Shareholder transactions and related transactions of small business owners between the owner and the business are very common in the daily activities of all small businesses. This article will briefly explain these types of shareholder / business owner transactions and show you how to set up the chart of accounts for QuickBooks Online. The general classification and logic will be similar for QuickBooks Pro, Premier, or almost any other accounting software program.

Capital investment

When the corporation or partnership is formed, the owner or owners invest money or assets in the business. This account is set up as a type of capital, generally as ordinary shares, in the chart of accounts. In exchange for their investment, shareholders receive shares in the company or in a company, their investment is effectively a capital contribution. Once the company receives cash for the issuance of common shares (or preferred shares), you would record the par value of the shares (number of shares issued multiplied by the par value) and record the excess of par value over the amount received by your business as additional paid-in capital in the equity section. Generally, capital accounts are not reduced unless shareholders sell their shares to the company. Preferred stock issues are complex financial instruments and are outside the scope of this analysis.

Shareholder advances

Shareholders, owners, or partners often borrow funds from their businesses on a temporary basis in the form of “temporary” advances due to personal cash flow needs, with the expectation of short-term payback. Sometimes, to pay for personal expenses from business profits, the owner sets aside a certain amount “owner’s withdrawal” and pays himself the monthly or weekly withdrawal. Short-term loans and advances are recorded as current assets in the chart of accounts, when there is a cash out.


A sweepstakes is often the payment of wages or commissions before they have been won. When won, the raffle is reimbursed, often converted to salary or commission expense. To record an owner’s retirement, set it up in the chart of accounts as a current asset account with the owner’s name or initials. The advantage of keeping owner withdrawals in a separate account is that it makes it easy to see a lot of money that you or your partners or co-shareholders have taken out of your business. Generally, the owner’s retirement account will increase.

Business loans

When the business has short-term cash flow problems and needs to pay its expenses with the owners’ money, the owner often transfers the necessary amount to the business as an “owner’s investment” or, if temporary, the owner. make a short-term payment. Advance. The short-term advance is configured as a current liability when it exists a cash inflow(in contrast to the cash outflow as described above for shareholder advances) from the business owner.

If a shareholder lends cash to their business and the advance is not temporary or they are not awarded additional shares in the business in exchange for the cash, then the business owes the shareholder the amount borrowed. This is recorded as a shareholder or shareholder or partner loan. To record a loan, set up a liability account (if there are multiple shareholders, you can set up one for each of them) with the shareholder’s name or initials, and within QuickBooks the account type is called “Other Current Liability” . This illustration assumes a loan that is expected to be repaid in less than 12 months. Otherwise, the loan would be called a long-term loan and would not be set up as a current liability. It would be constituted as a long-term loan.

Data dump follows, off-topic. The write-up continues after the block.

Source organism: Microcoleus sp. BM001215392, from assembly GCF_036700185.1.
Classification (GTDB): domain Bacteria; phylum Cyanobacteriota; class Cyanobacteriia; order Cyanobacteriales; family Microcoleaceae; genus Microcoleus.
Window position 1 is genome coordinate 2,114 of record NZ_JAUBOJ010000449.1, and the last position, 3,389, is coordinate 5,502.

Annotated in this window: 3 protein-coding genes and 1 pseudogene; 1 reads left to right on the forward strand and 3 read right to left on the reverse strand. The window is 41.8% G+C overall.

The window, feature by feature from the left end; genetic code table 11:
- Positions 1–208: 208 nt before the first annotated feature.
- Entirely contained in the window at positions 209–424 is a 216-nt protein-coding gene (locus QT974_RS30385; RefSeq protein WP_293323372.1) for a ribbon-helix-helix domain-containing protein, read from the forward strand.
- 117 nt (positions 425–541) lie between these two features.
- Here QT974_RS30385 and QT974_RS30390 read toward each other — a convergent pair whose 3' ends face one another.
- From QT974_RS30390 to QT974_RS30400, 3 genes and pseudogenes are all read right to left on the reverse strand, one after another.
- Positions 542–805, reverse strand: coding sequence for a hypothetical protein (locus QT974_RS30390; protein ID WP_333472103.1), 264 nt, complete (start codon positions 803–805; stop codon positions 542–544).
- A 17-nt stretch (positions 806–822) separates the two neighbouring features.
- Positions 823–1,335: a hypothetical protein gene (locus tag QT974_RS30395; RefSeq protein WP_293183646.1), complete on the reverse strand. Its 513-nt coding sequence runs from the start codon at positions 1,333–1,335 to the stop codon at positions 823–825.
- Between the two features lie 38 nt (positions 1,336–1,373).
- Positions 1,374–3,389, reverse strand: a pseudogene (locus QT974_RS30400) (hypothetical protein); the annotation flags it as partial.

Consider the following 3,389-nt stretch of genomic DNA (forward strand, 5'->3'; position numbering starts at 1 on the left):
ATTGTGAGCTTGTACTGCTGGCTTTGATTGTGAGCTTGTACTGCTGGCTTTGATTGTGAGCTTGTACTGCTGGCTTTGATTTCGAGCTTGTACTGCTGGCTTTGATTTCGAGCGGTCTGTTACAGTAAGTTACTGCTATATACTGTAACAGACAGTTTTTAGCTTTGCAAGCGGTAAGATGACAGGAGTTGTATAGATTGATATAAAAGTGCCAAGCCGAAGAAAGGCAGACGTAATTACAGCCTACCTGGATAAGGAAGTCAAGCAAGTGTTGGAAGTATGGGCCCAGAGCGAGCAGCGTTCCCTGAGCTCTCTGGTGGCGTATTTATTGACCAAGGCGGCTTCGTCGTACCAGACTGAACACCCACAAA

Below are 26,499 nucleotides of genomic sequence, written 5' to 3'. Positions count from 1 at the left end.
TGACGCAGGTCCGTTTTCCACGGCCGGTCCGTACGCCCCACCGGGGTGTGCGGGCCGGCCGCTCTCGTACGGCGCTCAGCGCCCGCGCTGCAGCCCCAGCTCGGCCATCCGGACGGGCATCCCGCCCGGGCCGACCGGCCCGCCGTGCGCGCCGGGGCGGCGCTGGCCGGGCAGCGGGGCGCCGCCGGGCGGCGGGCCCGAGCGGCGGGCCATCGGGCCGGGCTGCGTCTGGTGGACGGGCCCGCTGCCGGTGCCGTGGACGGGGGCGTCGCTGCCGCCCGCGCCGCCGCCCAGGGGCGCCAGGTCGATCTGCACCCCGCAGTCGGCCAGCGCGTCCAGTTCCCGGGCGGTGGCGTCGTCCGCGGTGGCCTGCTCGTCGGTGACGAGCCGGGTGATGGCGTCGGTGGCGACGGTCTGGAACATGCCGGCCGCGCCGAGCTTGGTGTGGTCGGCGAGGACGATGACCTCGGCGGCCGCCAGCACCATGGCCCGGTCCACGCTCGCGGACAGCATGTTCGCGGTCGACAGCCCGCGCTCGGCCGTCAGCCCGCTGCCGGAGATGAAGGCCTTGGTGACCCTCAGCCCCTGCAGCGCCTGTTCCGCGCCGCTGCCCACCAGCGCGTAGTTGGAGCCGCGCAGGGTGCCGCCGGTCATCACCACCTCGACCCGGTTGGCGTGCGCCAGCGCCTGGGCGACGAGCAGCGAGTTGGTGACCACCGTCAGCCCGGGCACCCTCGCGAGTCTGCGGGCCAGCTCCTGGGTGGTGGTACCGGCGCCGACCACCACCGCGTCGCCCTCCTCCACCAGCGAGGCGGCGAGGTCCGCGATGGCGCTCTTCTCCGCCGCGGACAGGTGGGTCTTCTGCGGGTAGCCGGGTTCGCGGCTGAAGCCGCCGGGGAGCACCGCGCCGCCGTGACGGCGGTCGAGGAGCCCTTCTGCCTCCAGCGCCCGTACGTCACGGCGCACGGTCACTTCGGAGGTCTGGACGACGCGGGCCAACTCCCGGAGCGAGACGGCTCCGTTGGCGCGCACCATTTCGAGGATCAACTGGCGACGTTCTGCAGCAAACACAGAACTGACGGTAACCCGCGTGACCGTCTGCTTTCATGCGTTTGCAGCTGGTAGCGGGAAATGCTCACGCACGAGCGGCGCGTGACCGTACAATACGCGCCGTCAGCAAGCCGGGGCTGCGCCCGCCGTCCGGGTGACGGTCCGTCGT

Dividends are a method by which profits are distributed to your shareholders (owners). Dividends are set up as an account of the type of capital called “Dividends”. If dividends are declared at the same time, but are paid after they are declared, you must first set up a dividend payable account “Dividends Payable” in the chart of accounts, as a current liability. When you pay the dividend, you reduce the liability account.

Share subscriptions

A shareholder can agree to buy a specific number of shares and pay for the shares at a future date. Such agreements are called share subscriptions and are normally recorded by debiting the subscriptions receivable and crediting the subscribed shares or the common (or preferred) shares issued and the additional paid-in capital in the capital section. The type of account in QuickBooks is equity. Share subscriptions can be formal or informal, and shares can be issued prior to receipt of proceeds from the share issue. And remember, this amount is an account receivable, which is owed to the company and is recorded as such, in the capital accounts. You can see that the amount is negative, and that is correct because it is an asset, the share subscription, therefore it shows as a counter account in the equity section of the balance sheet.

This article is intended to inform you of certain topics in QuickBooks Online that may be of interest to you while maintaining your QuickBooks Online. However, there is no guarantee that the information is complete in your coverage or adequate to address your particular situation. Accordingly, the information provided should not be relied upon as a substitute for independent analysis and research. Accounting, tax, legal or other professional advice is not being provided to public or private entities, nor is there any responsibility for updating the information. There is no guarantee that the material in this article is accurate or completely error-free. You should take steps to verify these statements before relying on them.

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